Non-technical skills

(also known as "human factors")
Non-technical skills are important to everyone who takes part in outdoor activities; when effective these skills make it more likely you will return home in one piece. They are different from technical skills (e.g. map reading), but just as necessary - especially if you are leading a group.

Non-technical skills can be viewed as the interpersonal skills and cognitive skills required for effective teamwork. The interpersonal skills include communication, followership (being a team member) and leadership. Cognitive skills include situational awareness and decision making.

Watch this video if you're not convinced non-technical skills are important

Human behaviour dominates risk. Human error is NOT the same as negligence or sloppiness.

A knowledge and understanding of how our behaviours affect the level of risk - a knowledge of human factors - will increase safety (and effectiveness)

Human factors involve
  • TASK: what you are trying to achieve
  • INDIVIDUALS: competence, attitudes, behaviours
  • GROUP: leadership, communication - even in informal groups


The non-technical skills model used on this site comprises:
Safety (covered in the "outdoor topics" part of this wikispace)
Decision making
Teamwork & mutual support

The model starts with leadership because teams that lack effective leadership may not even get as far as using the other elements.

Safety comes next as the first leadership task is to determine if there are any immediate threats to safety. If any are identified these must be addressed as the top priority.

"Assessment" is used on this site rather than "situational awareness" as it sounds less jargony and is shorter. They are synonymous, though. Assessment means to establish what is going on - both with the activity being undertaken, with the casualty if there is one, with the environment (critical in the wilderness setting), and - crucially - with the team members and the team as a whole.

Decision making should come after the assessment step, to increase the likelihood of good decisions.

Communication includes communicating any decisions to team members and also communication between team members once work on the "task" starts.

Teamwork is the behaviours that will make a team as effective as possible. They include mutual support, which is members helping each other to maintain a high level of performance.

This model (deliberately) overlaps substantially with the NOTECHS model (of behavioural markers for assessing the quality of human factors performance), which comprises:
Leadership & managerial skills
Situation awareness
Decision making

There is a mini-industry modifying the original notechs system (designed for use in aviation) for use in a medical setting. One of the first initiatives was the ANTS project in anaesthesia. The rating form developed can be accessed here.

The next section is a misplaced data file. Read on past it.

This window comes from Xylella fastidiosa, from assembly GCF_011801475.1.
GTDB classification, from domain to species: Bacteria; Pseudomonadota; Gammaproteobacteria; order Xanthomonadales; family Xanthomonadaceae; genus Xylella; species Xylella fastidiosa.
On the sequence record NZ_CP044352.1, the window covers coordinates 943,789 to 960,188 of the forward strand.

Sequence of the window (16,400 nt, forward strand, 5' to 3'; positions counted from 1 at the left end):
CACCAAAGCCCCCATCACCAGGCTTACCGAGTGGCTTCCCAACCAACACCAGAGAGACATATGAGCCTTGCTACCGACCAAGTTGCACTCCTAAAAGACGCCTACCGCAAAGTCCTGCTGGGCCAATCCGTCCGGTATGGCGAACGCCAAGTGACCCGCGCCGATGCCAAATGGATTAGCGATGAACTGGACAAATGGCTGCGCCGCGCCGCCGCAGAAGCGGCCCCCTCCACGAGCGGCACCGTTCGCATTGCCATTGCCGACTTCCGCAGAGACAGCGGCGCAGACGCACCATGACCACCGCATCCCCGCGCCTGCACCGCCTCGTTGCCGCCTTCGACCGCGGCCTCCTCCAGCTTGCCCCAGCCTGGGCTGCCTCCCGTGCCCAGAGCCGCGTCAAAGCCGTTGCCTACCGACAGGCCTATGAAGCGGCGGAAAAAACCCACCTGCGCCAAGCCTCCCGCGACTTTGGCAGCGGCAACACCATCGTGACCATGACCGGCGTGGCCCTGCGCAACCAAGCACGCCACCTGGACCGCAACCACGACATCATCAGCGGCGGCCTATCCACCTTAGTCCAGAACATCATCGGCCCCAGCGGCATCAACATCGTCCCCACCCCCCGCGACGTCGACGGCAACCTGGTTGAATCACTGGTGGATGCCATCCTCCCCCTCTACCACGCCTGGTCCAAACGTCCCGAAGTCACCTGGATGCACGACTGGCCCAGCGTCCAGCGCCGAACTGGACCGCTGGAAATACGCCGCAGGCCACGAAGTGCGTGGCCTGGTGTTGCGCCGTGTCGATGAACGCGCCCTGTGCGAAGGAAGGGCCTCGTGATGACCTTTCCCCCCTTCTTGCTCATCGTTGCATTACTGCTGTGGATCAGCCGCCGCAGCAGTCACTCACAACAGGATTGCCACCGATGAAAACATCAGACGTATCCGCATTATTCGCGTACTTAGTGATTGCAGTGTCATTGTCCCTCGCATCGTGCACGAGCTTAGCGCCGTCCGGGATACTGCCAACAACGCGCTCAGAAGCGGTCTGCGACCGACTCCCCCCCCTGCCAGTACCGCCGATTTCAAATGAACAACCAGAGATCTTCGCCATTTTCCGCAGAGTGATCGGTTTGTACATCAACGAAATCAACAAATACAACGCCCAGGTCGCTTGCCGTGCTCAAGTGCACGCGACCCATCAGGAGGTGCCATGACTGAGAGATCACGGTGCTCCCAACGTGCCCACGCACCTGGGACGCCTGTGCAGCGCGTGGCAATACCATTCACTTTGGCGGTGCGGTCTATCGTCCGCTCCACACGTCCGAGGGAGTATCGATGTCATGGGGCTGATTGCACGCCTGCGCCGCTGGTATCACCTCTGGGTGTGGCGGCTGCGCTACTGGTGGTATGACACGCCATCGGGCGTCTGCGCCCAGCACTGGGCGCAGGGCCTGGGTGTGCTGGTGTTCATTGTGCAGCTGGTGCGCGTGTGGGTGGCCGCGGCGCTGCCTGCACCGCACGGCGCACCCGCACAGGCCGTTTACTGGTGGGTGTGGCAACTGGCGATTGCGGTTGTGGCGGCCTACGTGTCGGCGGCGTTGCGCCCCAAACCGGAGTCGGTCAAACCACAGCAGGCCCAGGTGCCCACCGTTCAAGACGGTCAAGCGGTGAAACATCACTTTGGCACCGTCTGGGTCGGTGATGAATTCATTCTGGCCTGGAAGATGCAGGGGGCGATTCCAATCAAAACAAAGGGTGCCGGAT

Human factors refer to environmental, organisational and job factors, and human and individual characteristics, which influence a way that can affect health and safety. (HSE definition)

We are likely to make errors!

Perhaps the most fundamental part of human factors is that human beings are prone to getting things wrong.
If we set off for a day in the hills with the mindset that we are invincible and immortal, we are at risk of getting something wrong and getting injured (or getting someone else injured, especially if you are leading a group) in the process. If we set of with the mindset that unless we take precautions something could well go wrong, we are more likley to return intact.

The two errors we are most likely to make are:
  1. Underestimating hazards (and not, therefore, using adequate safety measures)
  2. Failure to notice change (in conditions or in people - ourselves included - and not altering plans when needed)

Why do we make these errors?

There are two key human factors areas where the seeds of these errors are sown: assessing (and understanding) what is going
on around us (known as "situational awareness") and the decisions that we make (or fail to make).
  • Inexperience makes us more likely to overlook a hazard (or underestimate it) or to fail to understand the significance
of something changing (e.g. the weather).
  • Complacency makes us likley to underestimate hazards, and is more likley to occur if previous trips have all gone OK.
  • Distraction from what we're doing (which can be external or internal) increases the risk that we'll not do it correctly -
this could apply to navigation or to tying onto a harness.
  • Disordered priorities increase the risk of errors. If we are more concerned about getting to a specific summit than we
are about all the group enjoying the day and getting back safely, things are more likely to go wrong.
  • Other people may influence what we do. Even if we think a hazard is significant, if the rest of the group say it is not a
major issue we tend to go along with the group.
  • Stress may make us rush, affecting the quality of situational awareness and decision making.
  • Physical impairment, such as an injury sustained on the hills, cold or other medical condition, or problems related to
alcohol or drugs.

This model is based on Brad Mayhew's, developed for firefighters - accessible here

LTEM: leadership & teamwork in emergency medicine: external image pdf.png ltem v2.pdf
The better the team, the safer the world

Teaching HF to medical students: lessons learned:


HSE briefing paper introducing human factors

This Health & Safety Executive document introduces human factors and their impact on error and safety


Outdoor leadership
Build that team!
Multitasking myth
Crisis management in acute care settings

Mastery quiz